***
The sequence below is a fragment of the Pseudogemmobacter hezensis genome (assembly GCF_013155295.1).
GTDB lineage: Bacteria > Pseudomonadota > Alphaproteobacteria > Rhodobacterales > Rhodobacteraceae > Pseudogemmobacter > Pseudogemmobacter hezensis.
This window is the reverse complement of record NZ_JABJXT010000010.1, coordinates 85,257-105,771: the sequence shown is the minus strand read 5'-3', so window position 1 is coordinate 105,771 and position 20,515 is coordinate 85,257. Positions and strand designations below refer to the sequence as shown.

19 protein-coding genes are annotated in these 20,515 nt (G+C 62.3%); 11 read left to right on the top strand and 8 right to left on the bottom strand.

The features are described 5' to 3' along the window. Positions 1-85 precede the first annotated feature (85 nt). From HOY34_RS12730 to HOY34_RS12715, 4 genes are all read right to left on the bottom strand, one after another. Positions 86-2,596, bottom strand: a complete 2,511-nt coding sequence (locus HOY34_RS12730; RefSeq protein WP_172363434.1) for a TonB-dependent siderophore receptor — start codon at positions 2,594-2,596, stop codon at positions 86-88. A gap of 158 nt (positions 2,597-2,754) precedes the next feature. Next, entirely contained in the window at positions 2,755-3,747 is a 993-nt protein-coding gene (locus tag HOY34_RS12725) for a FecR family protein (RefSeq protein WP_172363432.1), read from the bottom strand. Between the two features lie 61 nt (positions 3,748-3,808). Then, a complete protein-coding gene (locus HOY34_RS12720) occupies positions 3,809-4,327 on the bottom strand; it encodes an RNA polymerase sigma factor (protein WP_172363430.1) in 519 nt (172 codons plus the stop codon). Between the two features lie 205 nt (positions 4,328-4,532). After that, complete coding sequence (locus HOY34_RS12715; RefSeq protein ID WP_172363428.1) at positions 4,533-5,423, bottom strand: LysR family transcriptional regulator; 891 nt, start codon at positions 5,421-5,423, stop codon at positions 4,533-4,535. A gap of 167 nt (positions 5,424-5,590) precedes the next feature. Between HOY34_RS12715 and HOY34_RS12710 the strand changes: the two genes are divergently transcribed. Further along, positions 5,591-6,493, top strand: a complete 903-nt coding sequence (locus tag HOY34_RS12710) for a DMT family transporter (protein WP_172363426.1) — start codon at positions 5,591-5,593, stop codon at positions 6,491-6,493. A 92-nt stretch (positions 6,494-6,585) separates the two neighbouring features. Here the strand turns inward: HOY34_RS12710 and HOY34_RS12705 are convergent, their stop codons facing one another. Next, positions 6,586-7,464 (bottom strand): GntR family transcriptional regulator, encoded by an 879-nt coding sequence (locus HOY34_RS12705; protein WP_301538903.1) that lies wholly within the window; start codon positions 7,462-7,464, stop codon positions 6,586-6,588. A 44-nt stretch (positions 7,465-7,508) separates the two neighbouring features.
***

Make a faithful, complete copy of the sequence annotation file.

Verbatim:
The sequence below is a fragment of the Pseudogemmobacter hezensis genome (assembly GCF_013155295.1).
GTDB lineage: Bacteria > Pseudomonadota > Alphaproteobacteria > Rhodobacterales > Rhodobacteraceae > Pseudogemmobacter > Pseudogemmobacter hezensis.
This window is the reverse complement of record NZ_JABJXT010000010.1, coordinates 85,257-105,771: the sequence shown is the minus strand read 5'-3', so window position 1 is coordinate 105,771 and position 20,515 is coordinate 85,257. Positions and strand designations below refer to the sequence as shown.

19 protein-coding genes are annotated in these 20,515 nt (G+C 62.3%); 11 read left to right on the top strand and 8 right to left on the bottom strand.

The features are described 5' to 3' along the window. Positions 1-85 precede the first annotated feature (85 nt). From HOY34_RS12730 to HOY34_RS12715, 4 genes are all read right to left on the bottom strand, one after another. Positions 86-2,596, bottom strand: a complete 2,511-nt coding sequence (locus HOY34_RS12730; RefSeq protein WP_172363434.1) for a TonB-dependent siderophore receptor — start codon at positions 2,594-2,596, stop codon at positions 86-88. A gap of 158 nt (positions 2,597-2,754) precedes the next feature. Next, entirely contained in the window at positions 2,755-3,747 is a 993-nt protein-coding gene (locus tag HOY34_RS12725) for a FecR family protein (RefSeq protein WP_172363432.1), read from the bottom strand. Between the two features lie 61 nt (positions 3,748-3,808). Then, a complete protein-coding gene (locus HOY34_RS12720) occupies positions 3,809-4,327 on the bottom strand; it encodes an RNA polymerase sigma factor (protein WP_172363430.1) in 519 nt (172 codons plus the stop codon). Between the two features lie 205 nt (positions 4,328-4,532). After that, complete coding sequence (locus HOY34_RS12715; RefSeq protein ID WP_172363428.1) at positions 4,533-5,423, bottom strand: LysR family transcriptional regulator; 891 nt, start codon at positions 5,421-5,423, stop codon at positions 4,533-4,535. A gap of 167 nt (positions 5,424-5,590) precedes the next feature. Between HOY34_RS12715 and HOY34_RS12710 the strand changes: the two genes are divergently transcribed. Further along, positions 5,591-6,493, top strand: a complete 903-nt coding sequence (locus tag HOY34_RS12710) for a DMT family transporter (protein WP_172363426.1) — start codon at positions 5,591-5,593, stop codon at positions 6,491-6,493. A 92-nt stretch (positions 6,494-6,585) separates the two neighbouring features. Here the strand turns inward: HOY34_RS12710 and HOY34_RS12705 are convergent, their stop codons facing one another. Next, positions 6,586-7,464 (bottom strand): GntR family transcriptional regulator, encoded by an 879-nt coding sequence (locus HOY34_RS12705; protein WP_301538903.1) that lies wholly within the window; start codon positions 7,462-7,464, stop codon positions 6,586-6,588. A 44-nt stretch (positions 7,465-7,508) separates the two neighbouring features.